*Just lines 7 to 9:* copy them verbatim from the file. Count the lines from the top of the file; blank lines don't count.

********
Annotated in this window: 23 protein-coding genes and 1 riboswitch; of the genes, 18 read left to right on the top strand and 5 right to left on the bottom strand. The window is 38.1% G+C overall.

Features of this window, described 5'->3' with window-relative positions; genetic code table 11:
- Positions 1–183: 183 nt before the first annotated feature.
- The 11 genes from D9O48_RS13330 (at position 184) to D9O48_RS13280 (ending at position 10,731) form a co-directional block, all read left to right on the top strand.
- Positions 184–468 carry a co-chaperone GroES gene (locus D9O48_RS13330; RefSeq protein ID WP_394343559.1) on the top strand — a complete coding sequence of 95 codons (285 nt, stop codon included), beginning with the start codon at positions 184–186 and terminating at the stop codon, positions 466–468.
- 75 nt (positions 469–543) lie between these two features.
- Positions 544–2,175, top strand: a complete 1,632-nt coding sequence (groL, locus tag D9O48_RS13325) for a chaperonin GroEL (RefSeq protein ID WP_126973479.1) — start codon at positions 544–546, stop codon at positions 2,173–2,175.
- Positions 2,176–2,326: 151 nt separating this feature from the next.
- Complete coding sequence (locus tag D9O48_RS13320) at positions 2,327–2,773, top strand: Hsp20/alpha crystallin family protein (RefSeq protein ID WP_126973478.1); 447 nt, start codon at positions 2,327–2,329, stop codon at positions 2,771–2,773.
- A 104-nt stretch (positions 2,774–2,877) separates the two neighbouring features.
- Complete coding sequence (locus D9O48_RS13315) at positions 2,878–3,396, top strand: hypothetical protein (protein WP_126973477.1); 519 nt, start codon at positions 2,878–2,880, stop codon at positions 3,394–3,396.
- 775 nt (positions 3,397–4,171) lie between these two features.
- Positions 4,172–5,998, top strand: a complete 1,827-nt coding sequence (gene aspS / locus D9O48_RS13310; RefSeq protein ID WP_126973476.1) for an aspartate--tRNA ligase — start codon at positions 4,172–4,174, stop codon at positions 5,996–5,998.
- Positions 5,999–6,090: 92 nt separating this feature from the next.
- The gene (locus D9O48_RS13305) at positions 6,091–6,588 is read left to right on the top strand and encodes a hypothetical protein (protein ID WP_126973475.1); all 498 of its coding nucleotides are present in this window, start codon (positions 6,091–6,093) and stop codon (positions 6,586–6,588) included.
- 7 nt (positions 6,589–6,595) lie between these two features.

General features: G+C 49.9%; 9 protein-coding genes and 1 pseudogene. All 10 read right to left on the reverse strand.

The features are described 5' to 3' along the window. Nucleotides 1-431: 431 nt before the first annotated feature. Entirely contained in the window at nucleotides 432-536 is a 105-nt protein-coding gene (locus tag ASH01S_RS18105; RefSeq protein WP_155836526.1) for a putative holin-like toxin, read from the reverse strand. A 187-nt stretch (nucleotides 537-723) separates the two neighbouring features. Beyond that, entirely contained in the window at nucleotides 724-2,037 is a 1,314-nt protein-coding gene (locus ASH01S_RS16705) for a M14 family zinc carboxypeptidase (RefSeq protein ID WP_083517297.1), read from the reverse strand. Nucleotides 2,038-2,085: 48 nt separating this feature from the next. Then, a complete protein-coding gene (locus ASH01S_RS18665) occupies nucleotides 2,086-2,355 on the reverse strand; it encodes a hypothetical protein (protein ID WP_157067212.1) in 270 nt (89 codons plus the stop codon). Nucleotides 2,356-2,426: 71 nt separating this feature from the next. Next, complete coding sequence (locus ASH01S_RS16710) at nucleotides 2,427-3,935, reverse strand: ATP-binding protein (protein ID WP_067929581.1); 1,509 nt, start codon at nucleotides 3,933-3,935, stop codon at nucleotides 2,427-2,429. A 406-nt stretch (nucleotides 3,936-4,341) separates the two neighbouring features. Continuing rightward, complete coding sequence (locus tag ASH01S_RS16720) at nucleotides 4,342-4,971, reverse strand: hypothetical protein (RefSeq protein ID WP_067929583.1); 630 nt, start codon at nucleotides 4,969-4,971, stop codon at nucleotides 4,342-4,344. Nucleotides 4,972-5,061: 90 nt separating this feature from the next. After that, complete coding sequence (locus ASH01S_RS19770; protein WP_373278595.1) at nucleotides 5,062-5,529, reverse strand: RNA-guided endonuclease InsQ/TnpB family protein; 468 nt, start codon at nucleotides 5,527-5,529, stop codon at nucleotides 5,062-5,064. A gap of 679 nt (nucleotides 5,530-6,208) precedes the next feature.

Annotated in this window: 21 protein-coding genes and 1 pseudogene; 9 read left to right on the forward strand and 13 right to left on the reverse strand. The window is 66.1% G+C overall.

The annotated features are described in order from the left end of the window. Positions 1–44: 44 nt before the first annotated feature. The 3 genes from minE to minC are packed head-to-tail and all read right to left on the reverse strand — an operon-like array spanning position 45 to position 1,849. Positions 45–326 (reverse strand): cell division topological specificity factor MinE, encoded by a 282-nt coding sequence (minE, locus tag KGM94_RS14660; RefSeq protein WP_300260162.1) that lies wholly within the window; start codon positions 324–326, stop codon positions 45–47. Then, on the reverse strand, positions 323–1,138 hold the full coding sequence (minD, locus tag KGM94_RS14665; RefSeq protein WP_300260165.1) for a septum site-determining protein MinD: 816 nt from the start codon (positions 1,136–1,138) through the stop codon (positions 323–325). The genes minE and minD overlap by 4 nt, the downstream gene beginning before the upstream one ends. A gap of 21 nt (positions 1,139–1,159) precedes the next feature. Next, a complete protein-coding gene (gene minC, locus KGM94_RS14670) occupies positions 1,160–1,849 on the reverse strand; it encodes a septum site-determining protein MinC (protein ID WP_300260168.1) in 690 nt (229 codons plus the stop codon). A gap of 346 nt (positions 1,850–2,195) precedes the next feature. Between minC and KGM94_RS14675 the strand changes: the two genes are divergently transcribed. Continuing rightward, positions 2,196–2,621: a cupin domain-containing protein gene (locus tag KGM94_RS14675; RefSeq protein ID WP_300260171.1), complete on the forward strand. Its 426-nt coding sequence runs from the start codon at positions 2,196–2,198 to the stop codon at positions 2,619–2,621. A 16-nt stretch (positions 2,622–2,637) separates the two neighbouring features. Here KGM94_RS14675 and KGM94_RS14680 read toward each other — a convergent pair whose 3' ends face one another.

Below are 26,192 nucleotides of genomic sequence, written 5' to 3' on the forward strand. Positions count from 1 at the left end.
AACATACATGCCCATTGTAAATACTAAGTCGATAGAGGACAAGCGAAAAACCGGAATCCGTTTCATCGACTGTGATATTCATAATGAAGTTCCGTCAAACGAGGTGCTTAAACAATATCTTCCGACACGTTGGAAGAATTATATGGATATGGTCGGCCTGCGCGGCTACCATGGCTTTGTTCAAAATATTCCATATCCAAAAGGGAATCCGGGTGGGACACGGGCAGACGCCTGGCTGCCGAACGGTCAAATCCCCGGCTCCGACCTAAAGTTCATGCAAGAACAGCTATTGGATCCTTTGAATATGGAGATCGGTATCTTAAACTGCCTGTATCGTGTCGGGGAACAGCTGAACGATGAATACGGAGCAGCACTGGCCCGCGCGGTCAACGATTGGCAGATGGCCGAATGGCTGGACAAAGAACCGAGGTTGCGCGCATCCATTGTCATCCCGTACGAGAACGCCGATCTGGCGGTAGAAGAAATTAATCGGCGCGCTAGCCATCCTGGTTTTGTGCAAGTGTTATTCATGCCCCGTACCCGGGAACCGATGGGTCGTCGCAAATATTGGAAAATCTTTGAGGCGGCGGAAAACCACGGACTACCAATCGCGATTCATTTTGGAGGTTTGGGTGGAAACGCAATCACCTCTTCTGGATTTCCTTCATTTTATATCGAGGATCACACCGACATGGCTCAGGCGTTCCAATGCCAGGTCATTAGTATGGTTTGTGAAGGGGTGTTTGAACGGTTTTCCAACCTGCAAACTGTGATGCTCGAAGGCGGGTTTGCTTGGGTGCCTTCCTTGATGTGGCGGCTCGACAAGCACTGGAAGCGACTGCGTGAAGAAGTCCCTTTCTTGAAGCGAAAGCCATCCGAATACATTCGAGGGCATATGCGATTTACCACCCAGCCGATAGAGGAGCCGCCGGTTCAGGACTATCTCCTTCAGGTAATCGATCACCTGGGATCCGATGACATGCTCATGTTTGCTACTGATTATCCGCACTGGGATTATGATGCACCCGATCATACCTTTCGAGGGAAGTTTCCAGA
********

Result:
- Positions 544–2,175, top strand: a complete 1,632-nt coding sequence (groL, locus tag D9O48_RS13325) for a chaperonin GroEL (RefSeq protein ID WP_126973479.1) — start codon at positions 544–546, stop codon at positions 2,173–2,175.
- Positions 2,176–2,326: 151 nt separating this feature from the next.
- Complete coding sequence (locus tag D9O48_RS13320) at positions 2,327–2,773, top strand: Hsp20/alpha crystallin family protein (RefSeq protein ID WP_126973478.1); 447 nt, start codon at positions 2,327–2,329, stop codon at positions 2,771–2,773.